Display States are a great way to control the visual properties of our models in SOLIDWORKS. Think of them as the visual settings’ sibling to configurations – we can create different display states of our assemblies to modify the visual settings of specific components. It seems most users do not take advantage of this versatile tool, so my job today is to inspire you to try it out.
What is a Display State…?
Let’s first talk about what can be controlled in a display state. You can define a custom combination of settings for visibility, appearance, display mode, and transparency of components within an assembly, and then save them in display states. Having these states available also allows for quick access to toggle back and forth between them without having to manually switch between parts. Display states are listed separately from configurations within the Configuration Manager tab for your SOLIDWORKS part or assembly.
How to Create a New Display State
1.Without anything being selected, right-click in the blank area in the Configuration Manager > click Add Display State
2. In the Feature Manager Design Tree > click the to the right of the tabs to show the Display Pane. Make changes here to define the new display state.
Let’s try it…
I am going to create a new display state for a Miter Saw assembly which will only show the components associated with the blade in full color, while the remaining components will be transparent. The purpose of creating this display state is to easily view all blade components in relation to the rest of the head subassembly by simply toggling the new display state on. I followed the steps in the previous section to create a “Blade parts only” display state, and then modified the settings within the display pane to show only head components.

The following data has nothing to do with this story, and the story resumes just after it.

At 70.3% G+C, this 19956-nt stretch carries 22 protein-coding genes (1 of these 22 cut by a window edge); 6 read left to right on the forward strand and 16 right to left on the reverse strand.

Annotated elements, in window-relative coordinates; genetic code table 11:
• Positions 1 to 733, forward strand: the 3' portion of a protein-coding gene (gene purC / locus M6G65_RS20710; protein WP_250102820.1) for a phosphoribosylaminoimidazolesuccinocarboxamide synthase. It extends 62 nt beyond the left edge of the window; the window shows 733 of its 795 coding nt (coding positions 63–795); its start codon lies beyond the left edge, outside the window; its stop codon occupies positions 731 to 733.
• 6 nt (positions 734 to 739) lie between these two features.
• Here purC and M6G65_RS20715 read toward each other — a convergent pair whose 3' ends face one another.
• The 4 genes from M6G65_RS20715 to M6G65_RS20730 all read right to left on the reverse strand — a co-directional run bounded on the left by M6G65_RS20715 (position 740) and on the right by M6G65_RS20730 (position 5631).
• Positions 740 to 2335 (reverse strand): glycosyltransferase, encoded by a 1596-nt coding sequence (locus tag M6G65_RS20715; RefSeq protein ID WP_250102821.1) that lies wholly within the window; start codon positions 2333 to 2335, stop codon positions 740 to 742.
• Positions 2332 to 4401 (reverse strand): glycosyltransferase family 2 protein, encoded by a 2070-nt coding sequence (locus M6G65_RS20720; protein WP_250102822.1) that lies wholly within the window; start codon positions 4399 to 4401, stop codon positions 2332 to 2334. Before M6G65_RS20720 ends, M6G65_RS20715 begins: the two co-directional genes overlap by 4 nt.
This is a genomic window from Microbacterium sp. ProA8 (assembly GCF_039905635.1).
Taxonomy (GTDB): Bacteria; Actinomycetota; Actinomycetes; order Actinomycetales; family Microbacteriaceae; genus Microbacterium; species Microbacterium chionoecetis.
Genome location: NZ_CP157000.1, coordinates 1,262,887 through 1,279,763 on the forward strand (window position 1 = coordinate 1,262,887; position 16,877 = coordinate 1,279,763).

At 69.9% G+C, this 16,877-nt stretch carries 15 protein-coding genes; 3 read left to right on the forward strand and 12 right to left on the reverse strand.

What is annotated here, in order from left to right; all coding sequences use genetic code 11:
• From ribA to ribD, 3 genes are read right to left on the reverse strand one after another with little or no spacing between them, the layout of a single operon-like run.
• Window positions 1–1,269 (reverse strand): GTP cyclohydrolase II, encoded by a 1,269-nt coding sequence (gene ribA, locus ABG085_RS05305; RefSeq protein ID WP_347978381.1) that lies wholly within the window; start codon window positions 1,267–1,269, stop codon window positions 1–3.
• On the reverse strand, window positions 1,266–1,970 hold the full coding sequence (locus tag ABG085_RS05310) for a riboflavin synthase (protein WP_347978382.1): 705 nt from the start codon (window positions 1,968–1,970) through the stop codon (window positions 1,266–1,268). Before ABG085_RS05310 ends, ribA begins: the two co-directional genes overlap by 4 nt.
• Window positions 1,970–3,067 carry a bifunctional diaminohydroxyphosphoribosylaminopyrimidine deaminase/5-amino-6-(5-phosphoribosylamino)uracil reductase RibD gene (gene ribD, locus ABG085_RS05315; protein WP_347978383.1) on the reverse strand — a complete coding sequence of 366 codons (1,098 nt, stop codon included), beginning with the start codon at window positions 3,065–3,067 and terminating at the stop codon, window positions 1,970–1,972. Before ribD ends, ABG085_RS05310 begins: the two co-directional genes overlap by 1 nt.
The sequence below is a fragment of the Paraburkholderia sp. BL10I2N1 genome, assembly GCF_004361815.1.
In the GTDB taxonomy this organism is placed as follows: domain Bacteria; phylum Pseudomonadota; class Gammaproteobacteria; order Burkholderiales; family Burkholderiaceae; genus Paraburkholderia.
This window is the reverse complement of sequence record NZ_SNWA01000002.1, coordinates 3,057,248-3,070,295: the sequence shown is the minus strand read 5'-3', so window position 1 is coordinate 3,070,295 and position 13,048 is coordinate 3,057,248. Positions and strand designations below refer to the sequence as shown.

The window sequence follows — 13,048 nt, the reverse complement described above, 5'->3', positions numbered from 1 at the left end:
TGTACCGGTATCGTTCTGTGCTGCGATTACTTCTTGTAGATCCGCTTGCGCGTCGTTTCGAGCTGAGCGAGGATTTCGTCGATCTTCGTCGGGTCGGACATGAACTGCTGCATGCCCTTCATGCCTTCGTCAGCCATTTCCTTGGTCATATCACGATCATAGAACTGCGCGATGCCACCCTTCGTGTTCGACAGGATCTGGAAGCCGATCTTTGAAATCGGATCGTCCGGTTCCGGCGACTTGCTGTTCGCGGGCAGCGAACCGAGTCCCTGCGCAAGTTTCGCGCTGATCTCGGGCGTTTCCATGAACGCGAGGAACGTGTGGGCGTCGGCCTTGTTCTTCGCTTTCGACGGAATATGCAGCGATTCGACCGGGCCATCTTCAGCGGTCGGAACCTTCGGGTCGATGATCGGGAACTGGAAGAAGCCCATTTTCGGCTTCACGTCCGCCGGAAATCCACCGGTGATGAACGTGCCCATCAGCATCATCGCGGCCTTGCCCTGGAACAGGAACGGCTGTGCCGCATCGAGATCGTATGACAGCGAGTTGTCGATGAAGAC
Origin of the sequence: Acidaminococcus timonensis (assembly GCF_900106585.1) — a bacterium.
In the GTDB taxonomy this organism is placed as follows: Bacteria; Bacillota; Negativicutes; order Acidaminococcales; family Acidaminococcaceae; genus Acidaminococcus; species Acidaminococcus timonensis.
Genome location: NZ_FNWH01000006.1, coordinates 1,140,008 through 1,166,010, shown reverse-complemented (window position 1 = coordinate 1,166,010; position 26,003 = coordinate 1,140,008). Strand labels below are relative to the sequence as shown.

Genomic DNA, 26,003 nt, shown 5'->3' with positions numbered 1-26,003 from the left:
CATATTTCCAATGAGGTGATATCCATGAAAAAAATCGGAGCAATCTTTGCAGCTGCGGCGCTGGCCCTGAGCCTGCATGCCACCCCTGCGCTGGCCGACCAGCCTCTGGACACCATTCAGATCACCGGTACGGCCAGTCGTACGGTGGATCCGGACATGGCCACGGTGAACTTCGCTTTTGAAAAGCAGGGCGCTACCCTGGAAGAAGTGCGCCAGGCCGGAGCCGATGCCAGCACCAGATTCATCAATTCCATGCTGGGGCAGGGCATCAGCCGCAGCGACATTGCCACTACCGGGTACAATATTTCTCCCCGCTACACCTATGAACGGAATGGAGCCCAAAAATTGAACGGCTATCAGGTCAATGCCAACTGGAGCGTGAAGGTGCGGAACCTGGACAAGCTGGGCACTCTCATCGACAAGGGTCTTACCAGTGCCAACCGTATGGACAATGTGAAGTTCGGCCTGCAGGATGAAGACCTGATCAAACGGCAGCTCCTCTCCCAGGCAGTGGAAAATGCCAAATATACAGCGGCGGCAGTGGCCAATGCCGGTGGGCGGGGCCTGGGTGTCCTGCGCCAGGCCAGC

Display States in Drawings
Good news – Display States can be toggled on and off within drawing views too! In your SOLIDWORKS Drawing file, simply bring the drawing view in focus and toggle between display states in the Property Manager.
Pretty cool right?? There’s no limit to the combination of ways you can show off your assemblies. An application of using display states might involve color coding manufactured in-house versus purchased parts. Or perhaps you’d like to highlight the internal components of a large assembly for further clarity, as I did in the Miter Saw example. It is even possible to link display states to configurations! Crazy, right?
Try it out!
Explore what you can do with display states in your own SOLIDWORKS parts and assemblies, I’m sure you’ll quickly realize that it’s a very powerful tool to implement in your design process.